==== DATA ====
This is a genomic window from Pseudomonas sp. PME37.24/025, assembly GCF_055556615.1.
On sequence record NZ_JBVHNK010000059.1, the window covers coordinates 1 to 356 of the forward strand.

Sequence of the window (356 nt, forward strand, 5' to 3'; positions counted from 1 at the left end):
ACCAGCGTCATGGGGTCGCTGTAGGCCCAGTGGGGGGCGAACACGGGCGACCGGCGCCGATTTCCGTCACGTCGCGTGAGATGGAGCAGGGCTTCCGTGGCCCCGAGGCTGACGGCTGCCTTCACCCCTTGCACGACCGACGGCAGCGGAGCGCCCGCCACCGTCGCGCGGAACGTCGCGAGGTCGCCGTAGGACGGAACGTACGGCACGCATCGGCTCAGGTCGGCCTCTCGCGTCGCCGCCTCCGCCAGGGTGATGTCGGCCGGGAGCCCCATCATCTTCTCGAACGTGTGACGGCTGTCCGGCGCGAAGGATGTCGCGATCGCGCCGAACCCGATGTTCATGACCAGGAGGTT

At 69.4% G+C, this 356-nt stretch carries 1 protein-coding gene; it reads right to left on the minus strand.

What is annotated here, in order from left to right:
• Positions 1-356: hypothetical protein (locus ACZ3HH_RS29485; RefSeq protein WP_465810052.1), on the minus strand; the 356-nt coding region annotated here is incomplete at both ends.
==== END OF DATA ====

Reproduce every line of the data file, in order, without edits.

This is a genomic window from Pseudomonas sp. PME37.24/025, assembly GCF_055556615.1.
On sequence record NZ_JBVHNK010000059.1, the window covers coordinates 1 to 356 of the forward strand.

Sequence of the window (356 nt, forward strand, 5' to 3'; positions counted from 1 at the left end):
ACCAGCGTCATGGGGTCGCTGTAGGCCCAGTGGGGGGCGAACACGGGCGACCGGCGCCGATTTCCGTCACGTCGCGTGAGATGGAGCAGGGCTTCCGTGGCCCCGAGGCTGACGGCTGCCTTCACCCCTTGCACGACCGACGGCAGCGGAGCGCCCGCCACCGTCGCGCGGAACGTCGCGAGGTCGCCGTAGGACGGAACGTACGGCACGCATCGGCTCAGGTCGGCCTCTCGCGTCGCCGCCTCCGCCAGGGTGATGTCGGCCGGGAGCCCCATCATCTTCTCGAACGTGTGACGGCTGTCCGGCGCGAAGGATGTCGCGATCGCGCCGAACCCGATGTTCATGACCAGGAGGTT

At 69.4% G+C, this 356-nt stretch carries 1 protein-coding gene; it reads right to left on the minus strand.

What is annotated here, in order from left to right:
• Positions 1-356: hypothetical protein (locus ACZ3HH_RS29485; RefSeq protein WP_465810052.1), on the minus strand; the 356-nt coding region annotated here is incomplete at both ends.